DraftKings and Barstool Sportsbook will pay hundreds of thousands of dollars in fines after reaching settlements with Ohio Casino Control Commission on Wednesday.
Barstool Sportsbook will pay $250,000 because of a live event held outside the University of Toledo’s football stadium. Regulators say the company broke two rules; advertising on or near a college campus and targeting customers who are under 21. You must be 21 or older to gamble in Ohio.
Penn Entertainment owns the Barstool Sportsbook brand and the Hollywood Casinos in Columbus and Toledo. Chief Compliance Officer Chris Soriano said the company recognizes that its broke Ohio’s rules.
“In this matter we fell short of the mark,” Soriano said during Wednesday’s meeting. “We accept responsibility for that.”
DraftKings Sportsbook will pay $500,000 because of two separate infractions. In December, regulators said the company was mailing advertisements to people under 21. In January, DraftKings was accused of breaking two rules: not having a message about problem gambling, and advertising “free” or “risk-free” bets.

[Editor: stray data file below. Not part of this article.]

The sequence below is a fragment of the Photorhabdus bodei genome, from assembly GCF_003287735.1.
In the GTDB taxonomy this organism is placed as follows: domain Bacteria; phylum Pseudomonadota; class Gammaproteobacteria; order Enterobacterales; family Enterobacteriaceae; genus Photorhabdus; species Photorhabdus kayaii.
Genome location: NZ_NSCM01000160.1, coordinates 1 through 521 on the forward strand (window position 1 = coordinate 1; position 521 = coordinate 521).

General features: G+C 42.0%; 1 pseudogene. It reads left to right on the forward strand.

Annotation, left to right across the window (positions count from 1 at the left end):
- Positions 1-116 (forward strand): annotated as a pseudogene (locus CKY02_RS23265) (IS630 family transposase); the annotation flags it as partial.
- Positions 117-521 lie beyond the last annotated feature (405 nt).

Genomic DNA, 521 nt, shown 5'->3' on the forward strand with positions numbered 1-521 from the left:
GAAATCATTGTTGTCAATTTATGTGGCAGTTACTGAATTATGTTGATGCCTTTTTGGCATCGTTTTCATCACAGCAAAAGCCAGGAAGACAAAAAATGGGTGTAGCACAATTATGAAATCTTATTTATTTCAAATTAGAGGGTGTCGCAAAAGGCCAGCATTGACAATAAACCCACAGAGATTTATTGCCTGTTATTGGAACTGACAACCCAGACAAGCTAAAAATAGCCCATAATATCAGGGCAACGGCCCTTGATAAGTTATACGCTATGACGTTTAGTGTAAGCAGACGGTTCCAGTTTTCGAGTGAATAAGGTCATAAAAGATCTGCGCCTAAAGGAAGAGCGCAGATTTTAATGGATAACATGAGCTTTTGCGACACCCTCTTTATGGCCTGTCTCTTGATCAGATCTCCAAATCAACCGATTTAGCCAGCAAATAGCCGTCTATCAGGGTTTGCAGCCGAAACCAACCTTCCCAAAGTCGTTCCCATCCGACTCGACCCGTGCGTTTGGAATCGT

Jacob List, Director of Regulatory Operations for DraftKings, said during the meeting that they used a database for Fantasy sports to send out mailers, which resulted in people under 21 getting ads. That has since been adjusted, according to the company.
DraftKings is also looking closely at ads, List said, making sure they contain responsible gaming messages and don’t container terms like “free” or “risk-free.”
Legal sports betting went live on Jan. 1, and it wasn’t long before gambling companies found themselves in hot water.
Caesar’s Sportsbook reached a settlement with regulators in January. It agreed to pay $150,000 and waived its right to a hearing about the infractions it was accused of. The commission said in January that Caesar’s Sportsbook didn’t have a message about problem gambling in advertising. And it was advertising “risk-free” bets.
BetMGM, facing the same accusations as Caesar’s Sportsbook, is still working through the process, Casino Commission spokeswoman Jessica Franks said. Regulators proposed a $150,000 fine for the company.
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